Trends and levels of HR and activity (time active per day) were similar for the six animals with complete data sets (representative examples shown in Figures 1, 2 and 3). Both HR and activity increased through the spring for at least a month following emergence from hibernation in early April. Activity then reached a generally steady state for several months, whereas HRs continued to increase over the summer months. During the spring and summer months the population of bears was more diurnal, as indicated by the statistically higher daytime HRs for the months of March-August, and generally more nocturnal in the months of September and October. Although nocturnal activity did not achieve significance for the population in any single month, nighttime HR was significantly higher at least once in 5 of 6 bears in September and/or October (excludes bears shot by hunters in the fall; detailed in Table 1).
A sharp decline in both HR and activity occurred in September and October, with the first day of denning evident from a dramatic drop in activity (Figures 1, 2 and 3). The duration of winter inactivity (including 2 winters for bear 3) was 176 ± 20 days (range: 148 to 195 days) with only 24 ± 6% of heart beats occurring during this period. A sharp increase in heart rate was evident in late December for all bears, corresponding to the winter den visit by the research team; this elevated rate was sustained for 1-2 days after our disturbance. During our March visit to the den of the female with newborn cubs (bear 2), there were fresh wolf tracks near the den entrance. This encounter resulted in only a subtle increase in activity and heart rate, as there were no large spikes in the record. A sharp cessation of activity in mid-January preceded by a period of elevated heart rate is seen in the expanded plot for bear 2 (Figure 1) and in the second year for bear 3, corresponding to the birth of cubs. The mother may have remained in a more stationary position immediately after birthing so as not to crush the altricial cubs, which stay warm underneath her, and to provide them constant access to milk. Changes in mid-winter activity were not observed for the females with yearlings (which do not nurse during winter). The ICM in bear 4 (an adult male) ceased collecting activity data in early June during the height of the breeding season. The cause of the data loss is not yet known because the device remains implanted, but we suspect that the activity circuitry may have been damaged since cessation of data collection correlated to a period of high heart rate and activity. The device lies just under the skin, so is potentially vulnerable to damage from high impact.
The trend data for one of two bears legally shot by a hunter is shown in the lower panel of Figure 3 (bear 5). The general trends in heart rate and activity are similar to bears 1-4 with the exception of the late winter/springtime data during which time this bear was housed outdoors in a wildlife rescue facility. Although the activity levels (physical movement) of bear 5 were very limited and appeared to be similar to the other bears in late hibernation, the bear's heart rate was substantially elevated until it was released into the wild (May 7). The data from bear 5 were included here because they demonstrate the physiological reaction to the hunt and also highlight the disparity in heart rates between captive and free-ranging bears.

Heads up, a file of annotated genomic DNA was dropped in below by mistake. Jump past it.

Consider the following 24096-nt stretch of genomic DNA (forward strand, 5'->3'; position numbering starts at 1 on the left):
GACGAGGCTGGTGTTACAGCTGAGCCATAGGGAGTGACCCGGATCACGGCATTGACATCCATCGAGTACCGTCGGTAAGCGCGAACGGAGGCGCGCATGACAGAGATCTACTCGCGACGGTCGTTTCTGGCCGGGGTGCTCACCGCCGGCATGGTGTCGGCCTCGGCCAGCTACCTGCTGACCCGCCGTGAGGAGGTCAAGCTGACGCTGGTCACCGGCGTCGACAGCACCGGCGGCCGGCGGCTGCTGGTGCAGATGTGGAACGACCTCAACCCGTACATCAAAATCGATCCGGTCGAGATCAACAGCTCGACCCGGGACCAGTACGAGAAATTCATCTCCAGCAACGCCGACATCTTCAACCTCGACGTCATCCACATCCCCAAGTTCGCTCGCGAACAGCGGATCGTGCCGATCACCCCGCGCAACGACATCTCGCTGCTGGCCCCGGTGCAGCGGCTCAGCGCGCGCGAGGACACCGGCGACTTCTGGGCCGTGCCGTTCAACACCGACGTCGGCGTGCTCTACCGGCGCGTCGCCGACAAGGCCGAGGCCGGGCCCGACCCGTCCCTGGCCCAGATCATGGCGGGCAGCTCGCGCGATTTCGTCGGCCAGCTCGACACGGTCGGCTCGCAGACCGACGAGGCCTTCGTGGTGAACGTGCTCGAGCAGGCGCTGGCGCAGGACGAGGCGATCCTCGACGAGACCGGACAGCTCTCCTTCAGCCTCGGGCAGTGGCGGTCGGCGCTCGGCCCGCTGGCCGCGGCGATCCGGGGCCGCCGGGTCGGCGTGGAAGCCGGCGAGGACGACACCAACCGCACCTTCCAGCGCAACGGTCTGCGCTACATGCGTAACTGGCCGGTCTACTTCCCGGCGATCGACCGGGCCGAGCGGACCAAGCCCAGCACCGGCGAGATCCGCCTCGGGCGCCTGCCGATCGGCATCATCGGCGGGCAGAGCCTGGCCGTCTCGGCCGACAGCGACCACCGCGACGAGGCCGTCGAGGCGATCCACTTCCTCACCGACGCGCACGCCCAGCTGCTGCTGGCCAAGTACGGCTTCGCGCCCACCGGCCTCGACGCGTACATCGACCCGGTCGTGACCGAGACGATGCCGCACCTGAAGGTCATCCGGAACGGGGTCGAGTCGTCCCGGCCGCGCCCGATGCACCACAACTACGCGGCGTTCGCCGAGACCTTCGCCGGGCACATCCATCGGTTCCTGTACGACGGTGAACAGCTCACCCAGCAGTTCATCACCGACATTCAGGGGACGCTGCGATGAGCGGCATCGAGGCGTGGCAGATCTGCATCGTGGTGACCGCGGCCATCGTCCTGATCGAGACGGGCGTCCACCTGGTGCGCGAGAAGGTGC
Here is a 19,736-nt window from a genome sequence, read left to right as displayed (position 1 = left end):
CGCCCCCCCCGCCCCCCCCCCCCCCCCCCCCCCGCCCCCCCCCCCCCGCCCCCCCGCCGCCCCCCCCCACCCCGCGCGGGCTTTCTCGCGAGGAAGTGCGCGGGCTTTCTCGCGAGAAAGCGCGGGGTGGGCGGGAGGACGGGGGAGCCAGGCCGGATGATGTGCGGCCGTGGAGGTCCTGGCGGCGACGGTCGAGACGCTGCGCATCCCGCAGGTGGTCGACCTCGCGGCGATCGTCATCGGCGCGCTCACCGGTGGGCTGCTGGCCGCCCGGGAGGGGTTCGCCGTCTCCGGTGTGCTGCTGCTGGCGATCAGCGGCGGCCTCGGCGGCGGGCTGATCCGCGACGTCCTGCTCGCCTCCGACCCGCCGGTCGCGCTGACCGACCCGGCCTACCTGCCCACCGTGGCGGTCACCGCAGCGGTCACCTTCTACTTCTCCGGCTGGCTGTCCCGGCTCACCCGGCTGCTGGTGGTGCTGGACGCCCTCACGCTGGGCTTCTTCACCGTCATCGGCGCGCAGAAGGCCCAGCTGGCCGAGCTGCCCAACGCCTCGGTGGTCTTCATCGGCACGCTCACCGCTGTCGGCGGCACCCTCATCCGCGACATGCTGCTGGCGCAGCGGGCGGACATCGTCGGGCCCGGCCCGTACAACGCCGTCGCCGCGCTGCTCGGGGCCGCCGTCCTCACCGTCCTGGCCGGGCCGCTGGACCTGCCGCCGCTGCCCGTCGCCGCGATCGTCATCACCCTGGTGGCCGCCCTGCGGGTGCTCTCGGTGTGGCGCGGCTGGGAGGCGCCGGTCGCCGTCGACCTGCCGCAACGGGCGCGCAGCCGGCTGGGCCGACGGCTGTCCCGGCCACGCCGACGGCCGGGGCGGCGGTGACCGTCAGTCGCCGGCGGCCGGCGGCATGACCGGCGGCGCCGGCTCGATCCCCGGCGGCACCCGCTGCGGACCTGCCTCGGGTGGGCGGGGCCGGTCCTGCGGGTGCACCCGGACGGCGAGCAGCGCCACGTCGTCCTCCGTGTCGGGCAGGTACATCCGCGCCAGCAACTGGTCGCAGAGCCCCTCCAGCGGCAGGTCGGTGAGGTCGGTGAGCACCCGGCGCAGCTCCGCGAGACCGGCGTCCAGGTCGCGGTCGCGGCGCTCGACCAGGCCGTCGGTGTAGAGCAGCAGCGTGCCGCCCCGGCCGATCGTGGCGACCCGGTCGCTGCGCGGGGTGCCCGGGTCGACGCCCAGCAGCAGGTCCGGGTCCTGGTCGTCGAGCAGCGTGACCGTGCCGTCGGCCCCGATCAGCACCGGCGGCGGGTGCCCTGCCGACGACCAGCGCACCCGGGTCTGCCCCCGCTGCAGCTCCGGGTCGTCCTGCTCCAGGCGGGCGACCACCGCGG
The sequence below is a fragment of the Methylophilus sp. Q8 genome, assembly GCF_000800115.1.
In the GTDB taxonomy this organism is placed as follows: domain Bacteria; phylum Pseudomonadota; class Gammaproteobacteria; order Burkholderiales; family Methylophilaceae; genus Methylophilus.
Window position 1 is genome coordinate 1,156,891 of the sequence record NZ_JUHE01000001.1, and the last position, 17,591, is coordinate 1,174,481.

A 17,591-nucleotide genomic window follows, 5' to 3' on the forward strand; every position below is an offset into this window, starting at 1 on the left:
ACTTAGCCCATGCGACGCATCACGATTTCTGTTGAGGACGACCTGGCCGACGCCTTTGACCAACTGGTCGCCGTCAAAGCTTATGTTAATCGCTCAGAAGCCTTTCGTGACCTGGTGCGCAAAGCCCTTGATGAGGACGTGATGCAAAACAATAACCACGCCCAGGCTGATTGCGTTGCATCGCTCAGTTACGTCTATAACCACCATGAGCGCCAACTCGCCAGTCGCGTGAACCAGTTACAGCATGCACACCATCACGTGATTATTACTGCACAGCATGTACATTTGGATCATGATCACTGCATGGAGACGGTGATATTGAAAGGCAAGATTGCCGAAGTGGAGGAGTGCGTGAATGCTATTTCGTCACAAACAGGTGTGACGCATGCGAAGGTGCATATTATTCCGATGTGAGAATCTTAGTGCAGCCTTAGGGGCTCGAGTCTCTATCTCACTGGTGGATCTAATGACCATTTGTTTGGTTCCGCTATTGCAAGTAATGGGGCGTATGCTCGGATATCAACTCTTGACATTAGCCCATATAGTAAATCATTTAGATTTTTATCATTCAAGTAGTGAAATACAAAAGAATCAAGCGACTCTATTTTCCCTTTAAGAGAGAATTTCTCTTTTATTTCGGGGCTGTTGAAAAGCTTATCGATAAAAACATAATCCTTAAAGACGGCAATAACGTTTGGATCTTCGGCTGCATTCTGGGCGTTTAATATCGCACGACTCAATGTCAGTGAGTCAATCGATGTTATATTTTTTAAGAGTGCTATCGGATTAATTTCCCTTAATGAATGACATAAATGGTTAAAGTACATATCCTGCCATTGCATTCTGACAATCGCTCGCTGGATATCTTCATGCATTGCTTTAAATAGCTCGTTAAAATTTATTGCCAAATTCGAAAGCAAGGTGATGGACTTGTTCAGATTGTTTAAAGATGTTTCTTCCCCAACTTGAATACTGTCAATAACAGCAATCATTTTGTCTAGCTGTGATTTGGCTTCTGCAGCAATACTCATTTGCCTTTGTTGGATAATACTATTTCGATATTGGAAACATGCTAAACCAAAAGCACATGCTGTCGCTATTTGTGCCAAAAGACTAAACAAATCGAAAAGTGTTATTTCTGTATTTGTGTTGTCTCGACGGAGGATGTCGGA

A unique feature of the ICM is the automatic generation of HR plots and the recording of ECGs during triggered events. The plots compare the interval between consecutive heart beats in milliseconds on the abscissa (1000 msec interval corresponding to a HR of 60 bpm) to time in seconds on the ordinate axis. The plots were truncated by the ICM at an interval of 1500 msec since such slow rates were not anticipated in human clinical use. Examples of HR plots recording during the team's approach to the den site of bear 1 are shown in Figure 4. A slow HR and respiration rate, with a pronounced respiratory sinus arrhythmia (RSA) was present at 07:35 prior to the team's arrival. Upon our approach to the den at 09:36 both the HR and respiration rate accelerated, even though we made a concerted attempt to be very quiet. The accelerated HR and respiration continued, with a dampening of the RSA following administration of the immobilizing drugs but prior to the bear being fully anesthetized. A stable rate of approximately 120 bpm with no RSA occurred under the full effect of the anesthetic agent. This series was typical of the bears studied and demonstrates the alertness of the bear while in a state of hibernation to potential dangers outside the den. Such physiological responses were not always apparent through simply observing the behavior and activity of the bear in the den.